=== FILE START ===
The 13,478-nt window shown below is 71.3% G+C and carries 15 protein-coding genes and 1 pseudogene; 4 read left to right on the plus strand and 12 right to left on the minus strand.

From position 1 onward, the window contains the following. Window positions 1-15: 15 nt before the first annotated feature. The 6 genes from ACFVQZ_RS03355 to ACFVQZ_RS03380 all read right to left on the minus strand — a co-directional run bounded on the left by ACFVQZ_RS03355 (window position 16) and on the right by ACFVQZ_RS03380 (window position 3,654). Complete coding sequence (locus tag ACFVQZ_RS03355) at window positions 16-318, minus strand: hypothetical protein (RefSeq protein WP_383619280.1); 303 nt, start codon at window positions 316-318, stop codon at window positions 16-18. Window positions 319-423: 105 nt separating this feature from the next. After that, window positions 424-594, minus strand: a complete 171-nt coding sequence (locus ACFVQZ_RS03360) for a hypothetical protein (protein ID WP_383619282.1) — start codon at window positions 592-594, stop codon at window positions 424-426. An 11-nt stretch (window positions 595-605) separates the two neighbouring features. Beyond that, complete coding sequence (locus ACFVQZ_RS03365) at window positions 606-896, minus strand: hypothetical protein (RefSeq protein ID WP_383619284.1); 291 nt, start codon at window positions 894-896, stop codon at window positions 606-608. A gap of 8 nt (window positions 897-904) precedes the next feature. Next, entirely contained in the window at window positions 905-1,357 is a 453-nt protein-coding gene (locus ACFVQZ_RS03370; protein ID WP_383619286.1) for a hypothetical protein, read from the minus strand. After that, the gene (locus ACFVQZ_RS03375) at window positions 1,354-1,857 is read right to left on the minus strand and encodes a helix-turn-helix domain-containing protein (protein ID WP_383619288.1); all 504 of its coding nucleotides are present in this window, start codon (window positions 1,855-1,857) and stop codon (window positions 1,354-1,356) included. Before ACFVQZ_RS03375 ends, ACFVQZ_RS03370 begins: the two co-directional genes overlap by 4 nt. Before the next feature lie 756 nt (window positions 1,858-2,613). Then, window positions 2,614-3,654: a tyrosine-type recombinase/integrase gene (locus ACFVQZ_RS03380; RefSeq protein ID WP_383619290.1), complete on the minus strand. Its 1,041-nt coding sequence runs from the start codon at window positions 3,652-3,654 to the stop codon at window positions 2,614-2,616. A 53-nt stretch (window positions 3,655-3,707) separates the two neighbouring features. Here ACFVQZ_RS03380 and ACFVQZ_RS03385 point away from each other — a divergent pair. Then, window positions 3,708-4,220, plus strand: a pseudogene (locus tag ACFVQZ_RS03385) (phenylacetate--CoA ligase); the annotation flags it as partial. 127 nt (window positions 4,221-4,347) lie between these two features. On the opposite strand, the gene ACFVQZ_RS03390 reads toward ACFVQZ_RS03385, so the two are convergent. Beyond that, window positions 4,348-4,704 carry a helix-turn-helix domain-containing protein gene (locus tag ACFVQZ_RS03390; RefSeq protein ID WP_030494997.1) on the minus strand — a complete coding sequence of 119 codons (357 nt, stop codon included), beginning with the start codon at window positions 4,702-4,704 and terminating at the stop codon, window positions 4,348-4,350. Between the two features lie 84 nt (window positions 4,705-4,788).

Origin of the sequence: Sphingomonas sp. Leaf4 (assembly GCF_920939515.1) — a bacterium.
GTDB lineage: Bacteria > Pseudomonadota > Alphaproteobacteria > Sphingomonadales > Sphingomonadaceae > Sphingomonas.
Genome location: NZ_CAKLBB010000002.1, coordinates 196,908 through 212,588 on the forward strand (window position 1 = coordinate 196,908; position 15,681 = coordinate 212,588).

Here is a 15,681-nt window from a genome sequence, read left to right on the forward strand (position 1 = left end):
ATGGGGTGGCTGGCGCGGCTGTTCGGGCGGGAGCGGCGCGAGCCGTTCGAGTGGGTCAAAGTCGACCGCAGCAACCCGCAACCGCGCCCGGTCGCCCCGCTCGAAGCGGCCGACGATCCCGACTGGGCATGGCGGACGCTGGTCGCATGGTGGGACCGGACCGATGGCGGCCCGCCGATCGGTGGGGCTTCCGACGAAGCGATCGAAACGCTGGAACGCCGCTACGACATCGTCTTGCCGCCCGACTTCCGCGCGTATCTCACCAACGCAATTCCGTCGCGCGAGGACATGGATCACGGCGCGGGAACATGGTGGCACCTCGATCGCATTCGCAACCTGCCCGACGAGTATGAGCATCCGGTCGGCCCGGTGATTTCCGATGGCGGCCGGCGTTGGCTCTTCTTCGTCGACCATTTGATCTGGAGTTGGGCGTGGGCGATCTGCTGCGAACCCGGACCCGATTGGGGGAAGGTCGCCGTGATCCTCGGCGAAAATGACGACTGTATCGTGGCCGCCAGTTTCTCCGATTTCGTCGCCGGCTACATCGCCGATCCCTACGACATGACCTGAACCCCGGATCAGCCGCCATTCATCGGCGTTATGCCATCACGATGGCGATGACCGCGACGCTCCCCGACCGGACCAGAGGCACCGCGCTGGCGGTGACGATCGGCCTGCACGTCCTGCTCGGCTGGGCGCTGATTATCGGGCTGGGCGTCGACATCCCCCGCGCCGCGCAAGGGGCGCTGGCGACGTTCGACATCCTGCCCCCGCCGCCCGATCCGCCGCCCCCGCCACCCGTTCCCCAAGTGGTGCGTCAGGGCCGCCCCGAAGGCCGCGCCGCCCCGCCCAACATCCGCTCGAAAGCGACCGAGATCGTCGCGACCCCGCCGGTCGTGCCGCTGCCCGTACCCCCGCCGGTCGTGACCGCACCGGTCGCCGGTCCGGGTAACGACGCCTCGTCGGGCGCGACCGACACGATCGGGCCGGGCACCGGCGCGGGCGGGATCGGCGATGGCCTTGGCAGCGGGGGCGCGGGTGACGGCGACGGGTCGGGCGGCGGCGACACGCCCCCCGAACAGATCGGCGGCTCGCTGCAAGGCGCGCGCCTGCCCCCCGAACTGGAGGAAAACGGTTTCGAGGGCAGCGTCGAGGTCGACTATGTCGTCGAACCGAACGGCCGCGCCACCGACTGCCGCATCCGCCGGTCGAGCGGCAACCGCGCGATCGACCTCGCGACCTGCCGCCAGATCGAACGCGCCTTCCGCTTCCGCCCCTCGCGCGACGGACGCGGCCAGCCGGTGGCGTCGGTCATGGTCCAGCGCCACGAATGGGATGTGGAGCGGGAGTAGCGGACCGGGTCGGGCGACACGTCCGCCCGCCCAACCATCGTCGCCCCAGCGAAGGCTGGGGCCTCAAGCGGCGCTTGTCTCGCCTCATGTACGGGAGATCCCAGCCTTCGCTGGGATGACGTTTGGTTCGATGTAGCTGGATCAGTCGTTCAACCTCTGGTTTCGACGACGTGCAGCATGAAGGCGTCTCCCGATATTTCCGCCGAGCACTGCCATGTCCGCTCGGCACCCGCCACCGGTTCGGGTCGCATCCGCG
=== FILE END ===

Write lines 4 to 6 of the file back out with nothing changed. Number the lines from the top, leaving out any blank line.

GTDB lineage: Bacteria > Pseudomonadota > Alphaproteobacteria > Sphingomonadales > Sphingomonadaceae > Sphingomonas.
Genome location: NZ_CAKLBB010000002.1, coordinates 196,908 through 212,588 on the forward strand (window position 1 = coordinate 196,908; position 15,681 = coordinate 212,588).

Here is a 15,681-nt window from a genome sequence, read left to right on the forward strand (position 1 = left end):